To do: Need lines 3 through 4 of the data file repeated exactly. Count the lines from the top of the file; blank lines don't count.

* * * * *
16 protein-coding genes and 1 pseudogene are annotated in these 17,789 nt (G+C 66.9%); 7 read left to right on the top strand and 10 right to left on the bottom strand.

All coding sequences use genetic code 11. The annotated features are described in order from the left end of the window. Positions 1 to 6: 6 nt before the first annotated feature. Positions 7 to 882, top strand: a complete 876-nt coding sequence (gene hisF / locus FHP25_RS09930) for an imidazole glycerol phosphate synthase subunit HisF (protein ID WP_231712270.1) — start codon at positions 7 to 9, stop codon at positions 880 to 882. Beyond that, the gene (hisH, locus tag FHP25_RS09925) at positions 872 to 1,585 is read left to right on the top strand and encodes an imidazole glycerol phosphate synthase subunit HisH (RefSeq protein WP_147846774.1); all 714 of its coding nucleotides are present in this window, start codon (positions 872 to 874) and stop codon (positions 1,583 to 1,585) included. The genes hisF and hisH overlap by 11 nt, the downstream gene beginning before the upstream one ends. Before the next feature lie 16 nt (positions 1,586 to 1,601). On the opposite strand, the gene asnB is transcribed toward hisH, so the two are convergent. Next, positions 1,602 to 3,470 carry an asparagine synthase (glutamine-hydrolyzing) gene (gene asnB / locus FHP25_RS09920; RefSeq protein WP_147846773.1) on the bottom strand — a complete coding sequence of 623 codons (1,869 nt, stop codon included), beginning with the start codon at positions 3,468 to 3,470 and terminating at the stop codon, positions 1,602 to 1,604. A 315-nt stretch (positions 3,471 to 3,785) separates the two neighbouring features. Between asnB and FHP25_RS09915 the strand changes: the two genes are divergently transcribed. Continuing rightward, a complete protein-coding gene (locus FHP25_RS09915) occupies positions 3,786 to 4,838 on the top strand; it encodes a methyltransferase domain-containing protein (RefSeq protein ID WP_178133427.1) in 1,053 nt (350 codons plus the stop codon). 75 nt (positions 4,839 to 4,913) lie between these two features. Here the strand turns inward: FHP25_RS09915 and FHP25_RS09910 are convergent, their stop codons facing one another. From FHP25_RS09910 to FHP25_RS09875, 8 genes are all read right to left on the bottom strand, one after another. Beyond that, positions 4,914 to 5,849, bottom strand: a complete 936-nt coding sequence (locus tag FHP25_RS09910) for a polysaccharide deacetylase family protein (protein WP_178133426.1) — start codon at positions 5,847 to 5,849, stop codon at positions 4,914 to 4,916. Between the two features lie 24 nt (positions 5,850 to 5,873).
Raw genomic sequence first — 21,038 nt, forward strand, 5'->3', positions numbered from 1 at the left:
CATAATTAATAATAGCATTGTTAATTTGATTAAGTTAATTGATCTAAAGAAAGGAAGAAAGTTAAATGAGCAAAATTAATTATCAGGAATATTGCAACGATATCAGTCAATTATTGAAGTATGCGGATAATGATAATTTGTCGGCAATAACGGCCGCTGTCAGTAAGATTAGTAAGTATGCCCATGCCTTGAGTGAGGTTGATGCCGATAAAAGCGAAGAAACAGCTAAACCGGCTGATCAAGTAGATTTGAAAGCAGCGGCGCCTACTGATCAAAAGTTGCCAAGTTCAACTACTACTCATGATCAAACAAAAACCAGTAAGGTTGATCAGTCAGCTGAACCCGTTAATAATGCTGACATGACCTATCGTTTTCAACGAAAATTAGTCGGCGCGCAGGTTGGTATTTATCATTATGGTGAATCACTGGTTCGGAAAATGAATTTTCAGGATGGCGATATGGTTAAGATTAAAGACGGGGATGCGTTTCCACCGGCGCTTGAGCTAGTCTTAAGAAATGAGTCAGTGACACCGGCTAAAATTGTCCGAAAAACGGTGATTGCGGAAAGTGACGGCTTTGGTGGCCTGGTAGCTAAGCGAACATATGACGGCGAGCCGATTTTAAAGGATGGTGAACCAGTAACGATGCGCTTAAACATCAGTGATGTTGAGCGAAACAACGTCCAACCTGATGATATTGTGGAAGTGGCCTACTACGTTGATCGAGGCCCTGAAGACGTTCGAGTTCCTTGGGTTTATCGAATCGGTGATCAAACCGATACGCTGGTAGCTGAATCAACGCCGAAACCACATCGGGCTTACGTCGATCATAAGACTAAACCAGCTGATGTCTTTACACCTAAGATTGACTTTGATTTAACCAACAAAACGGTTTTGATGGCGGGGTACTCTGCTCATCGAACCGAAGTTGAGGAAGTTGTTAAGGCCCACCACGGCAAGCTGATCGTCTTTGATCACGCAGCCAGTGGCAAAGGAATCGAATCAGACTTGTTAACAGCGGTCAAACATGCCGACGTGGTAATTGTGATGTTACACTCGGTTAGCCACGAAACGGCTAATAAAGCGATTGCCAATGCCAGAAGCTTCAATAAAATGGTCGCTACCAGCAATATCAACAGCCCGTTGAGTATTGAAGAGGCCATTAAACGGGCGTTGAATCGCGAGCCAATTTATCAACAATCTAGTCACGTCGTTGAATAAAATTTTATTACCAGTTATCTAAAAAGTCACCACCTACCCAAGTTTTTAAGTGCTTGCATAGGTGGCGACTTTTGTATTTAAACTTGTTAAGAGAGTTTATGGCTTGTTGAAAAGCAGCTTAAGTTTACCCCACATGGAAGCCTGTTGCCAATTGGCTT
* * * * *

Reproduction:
Raw genomic sequence first — 21,038 nt, forward strand, 5'->3', positions numbered from 1 at the left:
CATAATTAATAATAGCATTGTTAATTTGATTAAGTTAATTGATCTAAAGAAAGGAAGAAAGTTAAATGAGCAAAATTAATTATCAGGAATATTGCAACGATATCAGTCAATTATTGAAGTATGCGGATAATGATAATTTGTCGGCAATAACGGCCGCTGTCAGTAAGATTAGTAAGTATGCCCATGCCTTGAGTGAGGTTGATGCCGATAAAAGCGAAGAAACAGCTAAACCGGCTGATCAAGTAGATTTGAAAGCAGCGGCGCCTACTGATCAAAAGTTGCCAAGTTCAACTACTACTCATGATCAAACAAAAACCAGTAAGGTTGATCAGTCAGCTGAACCCGTTAATAATGCTGACATGACCTATCGTTTTCAACGAAAATTAGTCGGCGCGCAGGTTGGTATTTATCATTATGGTGAATCACTGGTTCGGAAAATGAATTTTCAGGATGGCGATATGGTTAAGATTAAAGACGGGGATGCGTTTCCACCGGCGCTTGAGCTAGTCTTAAGAAATGAGTCAGTGACACCGGCTAAAATTGTCCGAAAAACGGTGATTGCGGAAAGTGACGGCTTTGGTGGCCTGGTAGCTAAGCGAACATATGACGGCGAGCCGATTTTAAAGGATGGTGAACCAGTAACGATGCGCTTAAACATCAGTGATGTTGAGCGAAACAACGTCCAACCTGATGATATTGTGGAAGTGGCCTACTACGTTGATCGAGGCCCTGAAGACGTTCGAGTTCCTTGGGTTTATCGAATCGGTGATCAAACCGATACGCTGGTAGCTGAATCAACGCCGAAACCACATCGGGCTTACGTCGATCATAAGACTAAACCAGCTGATGTCTTTACACCTAAGATTGACTTTGATTTAACCAACAAAACGGTTTTGATGGCGGGGTACTCTGCTCATCGAACCGAAGTTGAGGAAGTTGTTAAGGCCCACCACGGCAAGCTGATCGTCTTTGATCACGCAGCCAGTGGCAAAGGAATCGAATCAGACTTGTTAACAGCGGTCAAACATGCCGACGTGGTAATTGTGATGTTACACTCGGTTAGCCACGAAACGGCTAATAAAGCGATTGCCAATGCCAGAAGCTTCAATAAAATGGTCGCTACCAGCAATATCAACAGCCCGTTGAGTATTGAAGAGGCCATTAAACGGGCGTTGAATCGCGAGCCAATTTATCAACAATCTAGTCACGTCGTTGAATAAAATTTTATTACCAGTTATCTAAAAAGTCACCACCTACCCAAGTTTTTAAGTGCTTGCATAGGTGGCGACTTTTGTATTTAAACTTGTTAAGAGAGTTTATGGCTTGTTGAAAAGCAGCTTAAGTTTACCCCACATGGAAGCCTGTTGCCAATTGGCTT